People who view the Mideast uprisings as an “Arab Spring” are missing the broader significance of a global movement, U.S. Sen. John McCain said Aug. 29, 2011, at Thunderbird School of Global Management in Glendale, Arizona.
“I don’t think Arab Spring is the right name for it,” McCain said. “It obviously has spread throughout the Arab world and is still going on. But I would argue that it’s going on all over the world, not just in the Arab world.”
McCain said the only comparable time in recent history might be the end of the Cold War and fall of the Soviet Union. “We live in a time when we should be most excited,” he said. “Never in history have so many hundreds of millions of people had an opportunity to experience freedom and democracy and an observance of human rights.”
McCain spoke for about 15 minutes on world affairs and then fielded questions from an audience of about 350 incoming Thunderbird students. Afterward the audience sang happy birthday to the Arizona delegate, who was celebrating his 75th birthday.
While final outcomes remain uncertain, McCain expressed general optimism about the transformation he sees spreading from Tunisia to Egypt, Libya, Bahrain and Syria. He also mentioned movements in Russia, China, India, Europe and even the United States.
“There are countries like China that are very uneasy right now, that use hundreds of police to crack down on hundreds of demonstrators,” McCain said. Hooliganism and extremism have marred some demonstrations, but McCain said the general movement supports many of the same human rights articulated by the U.S. founders.
“That’s what is being asserted today in all places all over the world,” McCain said, “and not just in the Arab world.”
He said the transformation to democracy will be messy and slow in many places as people learn how to govern themselves. “Some countries will take two steps forward and one step back,” he said, “and sometimes one step forward and two steps back.”
The Zuckerberg factor
One force that will help reformers maintain momentum will come from social media, a tool that has helped weaker members of society to organize protests and spread dissent. McCain said he met one revolutionary leader in Egypt who boasted that he could fill a public square with 300,000 protesters within four hours using the power of social media.
McCain described another conversation with a young woman in Tunisia. “Do you know who our national hero is?” she said. “Mark Zuckerberg.”
McCain agreed that the Facebook founder has played a huge role in connecting people and fueling the freedom movement. He said the bigger challenge for reformers will be delivering results once they gain power.
In Libya, for example, the rebels closing in on ousted leader Muammar Gaddafi must quickly confront the basic needs of people left without food, water and electricity. “A lot of the success or failure of the rebels, the TNC, will be related to their ability to get goods and services to the people of Libya as quickly as possible,” McCain said, referring to the Transitional National Council.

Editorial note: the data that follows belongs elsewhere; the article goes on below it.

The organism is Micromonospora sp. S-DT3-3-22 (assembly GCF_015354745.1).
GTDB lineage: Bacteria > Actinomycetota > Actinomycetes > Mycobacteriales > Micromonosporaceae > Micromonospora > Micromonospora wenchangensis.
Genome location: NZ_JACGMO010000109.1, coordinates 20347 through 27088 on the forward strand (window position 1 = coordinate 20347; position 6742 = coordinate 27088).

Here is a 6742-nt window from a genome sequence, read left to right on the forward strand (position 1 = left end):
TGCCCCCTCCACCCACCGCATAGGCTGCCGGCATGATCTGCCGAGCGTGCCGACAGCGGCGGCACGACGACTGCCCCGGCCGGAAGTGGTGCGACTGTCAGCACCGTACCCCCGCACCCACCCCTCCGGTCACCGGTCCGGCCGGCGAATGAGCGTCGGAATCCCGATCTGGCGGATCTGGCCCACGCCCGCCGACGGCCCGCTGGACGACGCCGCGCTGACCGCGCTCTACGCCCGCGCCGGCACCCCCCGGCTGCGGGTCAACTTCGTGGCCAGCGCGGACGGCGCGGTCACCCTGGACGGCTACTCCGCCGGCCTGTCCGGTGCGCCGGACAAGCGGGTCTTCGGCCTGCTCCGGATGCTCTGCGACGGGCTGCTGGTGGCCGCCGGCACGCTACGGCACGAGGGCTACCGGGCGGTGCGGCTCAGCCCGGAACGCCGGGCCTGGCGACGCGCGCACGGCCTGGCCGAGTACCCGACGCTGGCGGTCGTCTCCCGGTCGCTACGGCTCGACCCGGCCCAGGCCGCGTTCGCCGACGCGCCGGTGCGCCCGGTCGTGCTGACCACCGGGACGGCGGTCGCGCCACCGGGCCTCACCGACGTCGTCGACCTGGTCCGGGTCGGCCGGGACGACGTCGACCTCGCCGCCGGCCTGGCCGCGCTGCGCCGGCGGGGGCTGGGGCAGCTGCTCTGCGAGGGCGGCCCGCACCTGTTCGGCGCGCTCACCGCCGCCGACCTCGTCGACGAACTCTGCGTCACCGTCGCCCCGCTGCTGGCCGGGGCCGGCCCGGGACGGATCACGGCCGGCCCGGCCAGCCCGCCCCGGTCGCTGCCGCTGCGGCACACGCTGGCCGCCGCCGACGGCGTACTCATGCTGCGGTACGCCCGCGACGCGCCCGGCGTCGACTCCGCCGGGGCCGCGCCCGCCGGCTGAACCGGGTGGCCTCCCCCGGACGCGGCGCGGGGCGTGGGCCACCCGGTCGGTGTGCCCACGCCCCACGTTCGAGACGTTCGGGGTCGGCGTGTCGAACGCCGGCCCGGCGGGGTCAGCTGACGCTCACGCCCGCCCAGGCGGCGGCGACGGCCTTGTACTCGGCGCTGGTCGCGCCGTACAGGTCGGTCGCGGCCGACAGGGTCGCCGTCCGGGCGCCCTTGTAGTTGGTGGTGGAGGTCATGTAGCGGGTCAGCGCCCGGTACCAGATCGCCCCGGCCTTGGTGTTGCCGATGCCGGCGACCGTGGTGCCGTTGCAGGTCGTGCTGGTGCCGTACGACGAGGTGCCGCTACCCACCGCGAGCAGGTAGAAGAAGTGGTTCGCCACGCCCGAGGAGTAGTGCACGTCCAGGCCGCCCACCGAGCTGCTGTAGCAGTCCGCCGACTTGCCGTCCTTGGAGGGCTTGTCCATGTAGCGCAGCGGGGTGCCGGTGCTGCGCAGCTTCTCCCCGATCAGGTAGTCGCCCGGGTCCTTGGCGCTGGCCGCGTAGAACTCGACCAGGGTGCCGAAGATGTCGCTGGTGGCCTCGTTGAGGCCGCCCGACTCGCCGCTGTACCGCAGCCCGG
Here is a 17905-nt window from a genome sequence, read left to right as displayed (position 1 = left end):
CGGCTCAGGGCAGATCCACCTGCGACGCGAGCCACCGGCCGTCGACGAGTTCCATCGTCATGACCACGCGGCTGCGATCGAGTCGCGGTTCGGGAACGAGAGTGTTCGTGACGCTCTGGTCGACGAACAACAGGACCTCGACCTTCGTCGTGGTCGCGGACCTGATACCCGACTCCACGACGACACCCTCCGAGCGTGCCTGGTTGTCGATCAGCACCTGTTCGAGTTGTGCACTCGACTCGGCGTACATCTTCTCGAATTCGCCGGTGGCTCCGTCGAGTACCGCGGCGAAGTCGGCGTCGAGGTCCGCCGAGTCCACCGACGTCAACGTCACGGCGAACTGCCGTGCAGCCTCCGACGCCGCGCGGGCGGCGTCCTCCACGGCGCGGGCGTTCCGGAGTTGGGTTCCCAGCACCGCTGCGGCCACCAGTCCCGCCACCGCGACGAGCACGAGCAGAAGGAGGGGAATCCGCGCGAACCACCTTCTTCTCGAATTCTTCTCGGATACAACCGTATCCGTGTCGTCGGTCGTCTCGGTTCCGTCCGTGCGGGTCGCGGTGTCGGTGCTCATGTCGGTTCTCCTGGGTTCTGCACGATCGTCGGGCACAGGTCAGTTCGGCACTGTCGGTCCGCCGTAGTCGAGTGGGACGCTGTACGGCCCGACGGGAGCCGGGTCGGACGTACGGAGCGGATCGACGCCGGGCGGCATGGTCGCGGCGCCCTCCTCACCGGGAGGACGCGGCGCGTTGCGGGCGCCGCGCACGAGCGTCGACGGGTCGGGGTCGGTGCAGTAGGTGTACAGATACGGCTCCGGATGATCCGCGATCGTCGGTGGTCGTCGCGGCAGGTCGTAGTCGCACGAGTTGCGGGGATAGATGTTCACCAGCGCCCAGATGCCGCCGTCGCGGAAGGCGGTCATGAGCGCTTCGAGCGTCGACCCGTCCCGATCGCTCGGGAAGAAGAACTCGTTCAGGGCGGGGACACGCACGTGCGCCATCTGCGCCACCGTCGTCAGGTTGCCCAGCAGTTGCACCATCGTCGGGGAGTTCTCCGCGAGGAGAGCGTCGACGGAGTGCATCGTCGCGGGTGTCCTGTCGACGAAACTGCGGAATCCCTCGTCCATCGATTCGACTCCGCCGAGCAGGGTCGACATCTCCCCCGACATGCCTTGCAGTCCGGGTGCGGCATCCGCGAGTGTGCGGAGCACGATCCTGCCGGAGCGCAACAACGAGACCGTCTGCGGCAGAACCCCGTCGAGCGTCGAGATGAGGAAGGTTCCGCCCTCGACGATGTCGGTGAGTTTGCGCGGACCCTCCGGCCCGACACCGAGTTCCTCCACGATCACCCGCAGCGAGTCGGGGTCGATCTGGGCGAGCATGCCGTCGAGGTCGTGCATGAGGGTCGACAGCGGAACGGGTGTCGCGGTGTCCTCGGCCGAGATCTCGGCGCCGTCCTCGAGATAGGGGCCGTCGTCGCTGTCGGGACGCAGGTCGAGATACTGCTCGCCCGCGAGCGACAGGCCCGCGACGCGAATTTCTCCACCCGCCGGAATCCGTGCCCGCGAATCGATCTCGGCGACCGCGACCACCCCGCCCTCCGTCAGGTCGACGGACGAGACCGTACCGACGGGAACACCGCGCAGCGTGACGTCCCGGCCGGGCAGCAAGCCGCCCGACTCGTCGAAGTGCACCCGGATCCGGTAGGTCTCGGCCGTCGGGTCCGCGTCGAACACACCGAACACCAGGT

Another challenge will involve fending off extremist organizations and other powerful interests that threaten to exploit the freedom movement for their own purposes.
McCain said the Muslim Brotherhood, an established political opposition group in the Arab world, already has asserted itself in Egypt. “We have been worried about the way a lot of things are being handled in Egypt,” he said. “Some of the young people are being excluded from some of the deliberations and processes of moving forward.”
McCain said the Egyptian struggle is key because of the weight the country carries throughout the region. “Egypt is the heart and soul of the Arab world,” he said. “What happens in Egypt will have a profound effect on what happens in these surrounding countries.”
If the Muslim Brotherhood emerges as the dominant voice in Egypt, McCain said “it won’t be the first revolution in this part of the world that has been hijacked by Muslim extremists.”
He said many people behind the pro-democracy movement understand the importance of pressing forward after the initial battles have been won. “It’s not the first election that we worry about,” one Tunisian told McCain during his visit to North Africa. “It’s the second election.”
War weary America
McCain said many U.S. observers watch the uprisings around the world with little desire to get involved.
“We have gone through a rather tumultuous time with Iraq and Afghanistan, and you will not see the United States of America anytime soon engage in a land war anywhere in the world,” McCain said. “Americans are war weary. Americans are very tired. And Americans are very angry.”
McCain said he understands the frustrations he hears from his constituents, and he agrees that the United States should not impose its values on other nations. But he said the United States should help when asked.
“It is in America’s interest and the world’s interest to see a peaceful transition to democratic governments,” he said.
John McCain at Thunderbird: Watch the video on YouTube (13:13)